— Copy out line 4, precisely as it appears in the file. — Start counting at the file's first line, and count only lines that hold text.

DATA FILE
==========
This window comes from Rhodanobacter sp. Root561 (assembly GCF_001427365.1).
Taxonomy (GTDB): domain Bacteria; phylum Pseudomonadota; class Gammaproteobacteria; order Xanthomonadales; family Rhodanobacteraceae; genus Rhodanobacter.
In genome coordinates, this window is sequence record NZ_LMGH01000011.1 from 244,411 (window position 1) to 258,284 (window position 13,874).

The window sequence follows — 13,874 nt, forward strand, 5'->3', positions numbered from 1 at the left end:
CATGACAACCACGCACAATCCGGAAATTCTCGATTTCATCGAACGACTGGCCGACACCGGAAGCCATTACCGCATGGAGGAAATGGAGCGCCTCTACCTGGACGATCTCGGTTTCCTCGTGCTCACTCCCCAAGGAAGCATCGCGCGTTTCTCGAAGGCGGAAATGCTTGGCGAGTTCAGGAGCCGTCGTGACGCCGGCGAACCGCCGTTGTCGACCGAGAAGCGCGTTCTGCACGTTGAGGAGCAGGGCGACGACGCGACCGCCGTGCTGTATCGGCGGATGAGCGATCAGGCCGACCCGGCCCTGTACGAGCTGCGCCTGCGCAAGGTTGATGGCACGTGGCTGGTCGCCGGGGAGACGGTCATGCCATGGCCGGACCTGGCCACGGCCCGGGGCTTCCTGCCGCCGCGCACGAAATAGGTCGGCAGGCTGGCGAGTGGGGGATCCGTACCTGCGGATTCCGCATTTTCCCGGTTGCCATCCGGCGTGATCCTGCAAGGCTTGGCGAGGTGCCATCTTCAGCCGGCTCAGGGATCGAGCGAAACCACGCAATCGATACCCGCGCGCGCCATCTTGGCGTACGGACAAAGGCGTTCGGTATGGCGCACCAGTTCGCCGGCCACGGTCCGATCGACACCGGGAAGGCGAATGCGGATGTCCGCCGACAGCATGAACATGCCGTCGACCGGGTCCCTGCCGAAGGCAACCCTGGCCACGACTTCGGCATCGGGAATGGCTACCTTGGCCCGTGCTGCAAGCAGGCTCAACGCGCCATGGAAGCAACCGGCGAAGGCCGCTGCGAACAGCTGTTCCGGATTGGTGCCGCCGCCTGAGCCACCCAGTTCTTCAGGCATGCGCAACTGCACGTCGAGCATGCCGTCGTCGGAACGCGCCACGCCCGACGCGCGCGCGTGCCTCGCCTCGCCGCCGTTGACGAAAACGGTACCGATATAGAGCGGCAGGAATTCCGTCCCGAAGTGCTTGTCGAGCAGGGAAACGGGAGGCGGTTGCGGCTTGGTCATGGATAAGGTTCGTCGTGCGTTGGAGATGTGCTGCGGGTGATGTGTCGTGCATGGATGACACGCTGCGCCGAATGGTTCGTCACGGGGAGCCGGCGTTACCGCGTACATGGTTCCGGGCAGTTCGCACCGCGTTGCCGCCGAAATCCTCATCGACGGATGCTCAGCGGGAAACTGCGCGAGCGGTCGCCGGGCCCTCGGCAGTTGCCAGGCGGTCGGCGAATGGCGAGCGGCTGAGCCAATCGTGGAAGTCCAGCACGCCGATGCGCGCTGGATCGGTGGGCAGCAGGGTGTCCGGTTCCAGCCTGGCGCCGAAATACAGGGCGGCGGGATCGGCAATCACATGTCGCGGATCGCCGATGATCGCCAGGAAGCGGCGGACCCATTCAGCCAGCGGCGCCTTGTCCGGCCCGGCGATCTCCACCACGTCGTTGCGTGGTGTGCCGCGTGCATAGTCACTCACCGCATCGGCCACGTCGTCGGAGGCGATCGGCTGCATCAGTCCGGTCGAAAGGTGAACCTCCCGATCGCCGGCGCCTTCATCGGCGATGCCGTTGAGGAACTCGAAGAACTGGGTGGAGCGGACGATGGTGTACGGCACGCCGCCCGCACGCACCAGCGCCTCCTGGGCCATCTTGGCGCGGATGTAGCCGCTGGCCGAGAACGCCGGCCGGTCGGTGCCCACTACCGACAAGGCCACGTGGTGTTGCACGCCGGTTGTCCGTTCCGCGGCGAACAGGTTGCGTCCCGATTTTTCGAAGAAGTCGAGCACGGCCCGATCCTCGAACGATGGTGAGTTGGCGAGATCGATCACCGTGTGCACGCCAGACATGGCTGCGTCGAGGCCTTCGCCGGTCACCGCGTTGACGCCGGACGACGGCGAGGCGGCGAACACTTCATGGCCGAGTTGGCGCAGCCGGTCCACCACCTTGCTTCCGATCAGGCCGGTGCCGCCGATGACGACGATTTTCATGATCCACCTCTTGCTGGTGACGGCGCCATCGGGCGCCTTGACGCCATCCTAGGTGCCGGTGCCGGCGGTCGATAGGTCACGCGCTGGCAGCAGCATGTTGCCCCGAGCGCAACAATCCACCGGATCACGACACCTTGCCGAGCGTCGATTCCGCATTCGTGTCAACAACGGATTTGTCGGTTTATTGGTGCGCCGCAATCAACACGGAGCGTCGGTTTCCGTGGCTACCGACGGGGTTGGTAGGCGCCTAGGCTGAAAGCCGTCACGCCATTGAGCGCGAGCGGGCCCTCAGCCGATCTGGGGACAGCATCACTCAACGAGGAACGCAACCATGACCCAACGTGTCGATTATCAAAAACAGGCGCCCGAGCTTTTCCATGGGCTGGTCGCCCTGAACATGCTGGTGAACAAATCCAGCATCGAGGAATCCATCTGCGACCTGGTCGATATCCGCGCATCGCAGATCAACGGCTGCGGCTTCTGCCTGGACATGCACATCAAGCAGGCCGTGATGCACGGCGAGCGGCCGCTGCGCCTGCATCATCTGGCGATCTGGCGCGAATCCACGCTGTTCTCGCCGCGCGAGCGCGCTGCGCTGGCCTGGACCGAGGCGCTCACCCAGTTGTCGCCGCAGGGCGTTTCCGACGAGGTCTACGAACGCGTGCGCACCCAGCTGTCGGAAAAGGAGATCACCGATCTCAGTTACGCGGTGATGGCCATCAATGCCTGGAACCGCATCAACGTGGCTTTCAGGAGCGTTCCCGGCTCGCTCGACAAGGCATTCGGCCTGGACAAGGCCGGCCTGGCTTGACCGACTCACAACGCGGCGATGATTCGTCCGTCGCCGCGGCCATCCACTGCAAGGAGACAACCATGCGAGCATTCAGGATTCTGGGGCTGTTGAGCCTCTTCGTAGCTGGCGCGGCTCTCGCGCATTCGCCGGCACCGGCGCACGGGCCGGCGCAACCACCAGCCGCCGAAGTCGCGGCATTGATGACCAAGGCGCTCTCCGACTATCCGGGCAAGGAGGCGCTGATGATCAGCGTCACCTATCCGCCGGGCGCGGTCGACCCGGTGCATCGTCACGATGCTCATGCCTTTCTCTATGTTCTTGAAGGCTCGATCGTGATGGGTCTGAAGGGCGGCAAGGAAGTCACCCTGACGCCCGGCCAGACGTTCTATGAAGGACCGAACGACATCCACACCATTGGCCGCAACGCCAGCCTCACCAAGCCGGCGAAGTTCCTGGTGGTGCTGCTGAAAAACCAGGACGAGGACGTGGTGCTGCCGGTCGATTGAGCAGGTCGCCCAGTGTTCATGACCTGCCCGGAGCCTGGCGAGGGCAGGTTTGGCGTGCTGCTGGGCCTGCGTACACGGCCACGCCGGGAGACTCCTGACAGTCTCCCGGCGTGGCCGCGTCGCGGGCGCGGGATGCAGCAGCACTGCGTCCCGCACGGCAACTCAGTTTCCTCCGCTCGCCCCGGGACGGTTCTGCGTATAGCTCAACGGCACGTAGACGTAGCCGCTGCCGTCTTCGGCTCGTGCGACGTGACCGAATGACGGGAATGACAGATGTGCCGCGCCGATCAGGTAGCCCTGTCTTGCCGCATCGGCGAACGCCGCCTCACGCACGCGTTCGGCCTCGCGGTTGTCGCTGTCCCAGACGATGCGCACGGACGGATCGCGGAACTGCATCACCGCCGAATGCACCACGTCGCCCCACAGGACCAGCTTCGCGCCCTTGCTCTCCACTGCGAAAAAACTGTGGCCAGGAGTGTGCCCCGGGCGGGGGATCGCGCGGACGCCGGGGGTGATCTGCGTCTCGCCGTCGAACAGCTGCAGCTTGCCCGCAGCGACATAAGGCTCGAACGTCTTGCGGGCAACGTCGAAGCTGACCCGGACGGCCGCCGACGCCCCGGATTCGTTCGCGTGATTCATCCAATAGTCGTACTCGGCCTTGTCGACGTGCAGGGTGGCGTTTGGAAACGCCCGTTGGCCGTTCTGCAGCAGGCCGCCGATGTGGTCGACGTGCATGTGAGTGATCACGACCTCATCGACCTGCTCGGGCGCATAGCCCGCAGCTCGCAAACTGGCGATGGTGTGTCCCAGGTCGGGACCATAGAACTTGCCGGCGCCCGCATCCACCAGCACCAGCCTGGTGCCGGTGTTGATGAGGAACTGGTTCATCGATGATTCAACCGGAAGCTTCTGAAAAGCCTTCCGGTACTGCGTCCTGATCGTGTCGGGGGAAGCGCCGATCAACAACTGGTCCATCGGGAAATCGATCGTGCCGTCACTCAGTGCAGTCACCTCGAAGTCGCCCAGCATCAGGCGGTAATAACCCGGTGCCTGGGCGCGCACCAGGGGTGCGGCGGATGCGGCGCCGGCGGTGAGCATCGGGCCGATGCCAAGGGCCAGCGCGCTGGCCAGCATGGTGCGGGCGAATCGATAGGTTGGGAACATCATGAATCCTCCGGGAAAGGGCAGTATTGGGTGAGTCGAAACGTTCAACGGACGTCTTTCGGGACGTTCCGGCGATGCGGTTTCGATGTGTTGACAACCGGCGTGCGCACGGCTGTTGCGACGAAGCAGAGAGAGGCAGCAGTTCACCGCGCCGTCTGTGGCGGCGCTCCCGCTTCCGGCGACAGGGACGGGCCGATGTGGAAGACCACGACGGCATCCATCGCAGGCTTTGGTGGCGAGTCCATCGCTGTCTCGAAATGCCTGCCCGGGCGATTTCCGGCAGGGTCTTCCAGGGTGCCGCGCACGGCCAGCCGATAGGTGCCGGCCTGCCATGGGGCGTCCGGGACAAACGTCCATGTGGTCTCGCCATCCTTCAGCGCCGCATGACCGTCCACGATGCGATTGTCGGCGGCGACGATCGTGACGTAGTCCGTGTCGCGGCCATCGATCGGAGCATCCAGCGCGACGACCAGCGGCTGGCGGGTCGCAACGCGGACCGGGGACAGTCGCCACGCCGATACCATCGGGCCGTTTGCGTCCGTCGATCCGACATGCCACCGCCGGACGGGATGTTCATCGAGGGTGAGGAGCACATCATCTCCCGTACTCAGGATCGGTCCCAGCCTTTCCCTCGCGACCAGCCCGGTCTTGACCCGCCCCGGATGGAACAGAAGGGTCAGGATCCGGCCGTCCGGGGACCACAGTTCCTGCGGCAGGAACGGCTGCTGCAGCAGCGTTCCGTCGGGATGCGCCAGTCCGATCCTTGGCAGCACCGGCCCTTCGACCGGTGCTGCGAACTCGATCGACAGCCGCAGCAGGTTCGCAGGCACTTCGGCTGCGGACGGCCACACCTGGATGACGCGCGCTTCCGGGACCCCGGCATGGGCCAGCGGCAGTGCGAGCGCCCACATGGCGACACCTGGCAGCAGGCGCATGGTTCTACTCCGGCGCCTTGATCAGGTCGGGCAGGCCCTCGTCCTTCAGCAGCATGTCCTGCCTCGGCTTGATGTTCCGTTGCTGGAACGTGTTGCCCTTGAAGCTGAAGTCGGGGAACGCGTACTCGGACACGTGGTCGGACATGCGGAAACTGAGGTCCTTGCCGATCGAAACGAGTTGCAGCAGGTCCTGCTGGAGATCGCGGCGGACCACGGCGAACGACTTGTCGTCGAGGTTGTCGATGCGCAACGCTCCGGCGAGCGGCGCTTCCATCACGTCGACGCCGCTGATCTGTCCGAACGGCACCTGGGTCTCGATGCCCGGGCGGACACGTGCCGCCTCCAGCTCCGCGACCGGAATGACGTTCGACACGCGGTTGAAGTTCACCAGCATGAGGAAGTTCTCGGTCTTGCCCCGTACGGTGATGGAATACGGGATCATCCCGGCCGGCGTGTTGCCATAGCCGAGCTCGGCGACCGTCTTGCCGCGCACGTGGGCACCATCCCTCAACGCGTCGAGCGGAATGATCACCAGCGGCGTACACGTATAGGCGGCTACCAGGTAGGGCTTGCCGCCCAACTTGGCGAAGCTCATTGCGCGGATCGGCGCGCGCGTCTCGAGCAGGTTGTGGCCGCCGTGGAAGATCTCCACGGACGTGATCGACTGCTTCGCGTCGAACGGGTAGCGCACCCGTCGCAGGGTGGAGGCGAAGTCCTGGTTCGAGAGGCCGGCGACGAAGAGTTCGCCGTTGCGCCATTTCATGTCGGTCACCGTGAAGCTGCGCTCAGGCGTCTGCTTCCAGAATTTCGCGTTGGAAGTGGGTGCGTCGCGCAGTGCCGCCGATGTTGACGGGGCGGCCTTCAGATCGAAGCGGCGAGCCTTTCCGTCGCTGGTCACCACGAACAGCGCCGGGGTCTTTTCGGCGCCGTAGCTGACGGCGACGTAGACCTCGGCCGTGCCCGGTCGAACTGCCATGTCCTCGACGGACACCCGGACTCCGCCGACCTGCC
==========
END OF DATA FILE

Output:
The window sequence follows — 13,874 nt, forward strand, 5'->3', positions numbered from 1 at the left end: